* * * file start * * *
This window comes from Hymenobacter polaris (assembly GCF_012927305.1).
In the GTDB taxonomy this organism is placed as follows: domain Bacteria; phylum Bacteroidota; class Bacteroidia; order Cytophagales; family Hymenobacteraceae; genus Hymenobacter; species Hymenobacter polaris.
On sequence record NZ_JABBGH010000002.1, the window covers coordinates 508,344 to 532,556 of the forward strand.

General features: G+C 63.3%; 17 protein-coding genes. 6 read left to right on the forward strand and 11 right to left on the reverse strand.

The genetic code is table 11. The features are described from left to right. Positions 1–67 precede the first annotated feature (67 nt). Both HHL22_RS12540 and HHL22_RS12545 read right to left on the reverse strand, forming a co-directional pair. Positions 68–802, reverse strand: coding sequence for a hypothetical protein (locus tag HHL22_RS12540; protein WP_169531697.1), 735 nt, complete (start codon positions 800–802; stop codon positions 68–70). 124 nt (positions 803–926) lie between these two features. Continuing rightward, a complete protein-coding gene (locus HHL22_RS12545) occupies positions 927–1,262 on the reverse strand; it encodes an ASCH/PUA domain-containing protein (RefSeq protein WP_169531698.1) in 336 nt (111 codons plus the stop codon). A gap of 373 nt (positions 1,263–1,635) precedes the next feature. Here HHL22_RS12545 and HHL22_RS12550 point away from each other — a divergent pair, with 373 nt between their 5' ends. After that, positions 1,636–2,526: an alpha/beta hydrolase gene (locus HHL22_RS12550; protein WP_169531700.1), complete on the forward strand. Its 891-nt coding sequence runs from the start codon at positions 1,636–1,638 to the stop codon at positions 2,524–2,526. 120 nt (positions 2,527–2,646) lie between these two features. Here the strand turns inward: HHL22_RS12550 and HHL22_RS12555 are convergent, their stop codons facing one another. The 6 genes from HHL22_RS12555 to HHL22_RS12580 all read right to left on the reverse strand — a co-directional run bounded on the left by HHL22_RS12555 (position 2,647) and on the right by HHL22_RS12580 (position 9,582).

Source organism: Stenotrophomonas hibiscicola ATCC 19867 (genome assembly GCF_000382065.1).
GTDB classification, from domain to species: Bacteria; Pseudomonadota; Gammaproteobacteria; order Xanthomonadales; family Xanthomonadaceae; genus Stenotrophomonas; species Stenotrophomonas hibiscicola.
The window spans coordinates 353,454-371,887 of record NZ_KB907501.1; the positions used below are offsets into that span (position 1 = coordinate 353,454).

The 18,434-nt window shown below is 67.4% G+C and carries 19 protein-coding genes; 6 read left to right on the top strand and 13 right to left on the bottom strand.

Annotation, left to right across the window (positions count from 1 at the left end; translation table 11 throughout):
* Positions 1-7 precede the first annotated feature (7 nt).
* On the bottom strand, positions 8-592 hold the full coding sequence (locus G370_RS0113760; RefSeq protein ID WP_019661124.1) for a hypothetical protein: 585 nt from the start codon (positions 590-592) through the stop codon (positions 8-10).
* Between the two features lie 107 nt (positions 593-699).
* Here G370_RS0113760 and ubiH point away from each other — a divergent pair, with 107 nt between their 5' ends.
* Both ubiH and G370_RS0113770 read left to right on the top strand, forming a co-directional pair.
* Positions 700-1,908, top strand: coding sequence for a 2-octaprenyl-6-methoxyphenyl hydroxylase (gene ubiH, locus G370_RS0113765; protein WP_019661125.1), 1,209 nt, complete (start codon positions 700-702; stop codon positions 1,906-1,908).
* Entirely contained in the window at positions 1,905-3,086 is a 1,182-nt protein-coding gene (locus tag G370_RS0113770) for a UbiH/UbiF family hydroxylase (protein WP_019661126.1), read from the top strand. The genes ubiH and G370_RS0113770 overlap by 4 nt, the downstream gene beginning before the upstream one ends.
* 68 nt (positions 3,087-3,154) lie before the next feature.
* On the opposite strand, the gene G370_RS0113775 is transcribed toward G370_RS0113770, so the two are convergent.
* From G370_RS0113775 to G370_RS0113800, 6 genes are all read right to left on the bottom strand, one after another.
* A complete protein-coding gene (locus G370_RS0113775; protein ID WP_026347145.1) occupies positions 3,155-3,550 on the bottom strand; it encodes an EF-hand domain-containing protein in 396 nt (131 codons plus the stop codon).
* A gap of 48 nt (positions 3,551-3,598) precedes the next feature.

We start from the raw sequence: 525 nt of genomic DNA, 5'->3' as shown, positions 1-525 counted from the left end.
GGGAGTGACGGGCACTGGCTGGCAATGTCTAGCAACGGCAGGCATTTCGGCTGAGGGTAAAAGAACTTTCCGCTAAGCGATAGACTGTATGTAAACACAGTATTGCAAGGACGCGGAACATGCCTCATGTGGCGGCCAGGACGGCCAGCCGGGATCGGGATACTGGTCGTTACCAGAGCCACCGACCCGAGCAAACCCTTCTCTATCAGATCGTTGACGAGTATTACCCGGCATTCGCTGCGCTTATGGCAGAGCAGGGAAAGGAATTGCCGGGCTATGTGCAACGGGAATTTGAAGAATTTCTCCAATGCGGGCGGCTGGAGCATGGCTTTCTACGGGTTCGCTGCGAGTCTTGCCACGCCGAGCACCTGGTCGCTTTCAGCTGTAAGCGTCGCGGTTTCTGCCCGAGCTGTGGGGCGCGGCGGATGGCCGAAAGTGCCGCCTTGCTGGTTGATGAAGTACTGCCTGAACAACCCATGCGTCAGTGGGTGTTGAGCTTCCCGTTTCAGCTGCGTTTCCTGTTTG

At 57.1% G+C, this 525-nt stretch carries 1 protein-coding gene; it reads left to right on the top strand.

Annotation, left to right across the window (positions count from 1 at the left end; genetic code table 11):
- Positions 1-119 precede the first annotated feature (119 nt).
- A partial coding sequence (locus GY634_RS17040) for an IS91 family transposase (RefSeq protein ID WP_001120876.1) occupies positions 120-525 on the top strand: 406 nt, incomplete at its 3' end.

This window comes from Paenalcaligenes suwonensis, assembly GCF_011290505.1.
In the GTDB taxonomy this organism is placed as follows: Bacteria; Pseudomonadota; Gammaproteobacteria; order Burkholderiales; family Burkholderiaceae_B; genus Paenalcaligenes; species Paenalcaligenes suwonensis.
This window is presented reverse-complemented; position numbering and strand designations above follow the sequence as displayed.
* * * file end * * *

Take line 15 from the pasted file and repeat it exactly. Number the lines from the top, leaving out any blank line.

* Both ubiH and G370_RS0113770 read left to right on the top strand, forming a co-directional pair.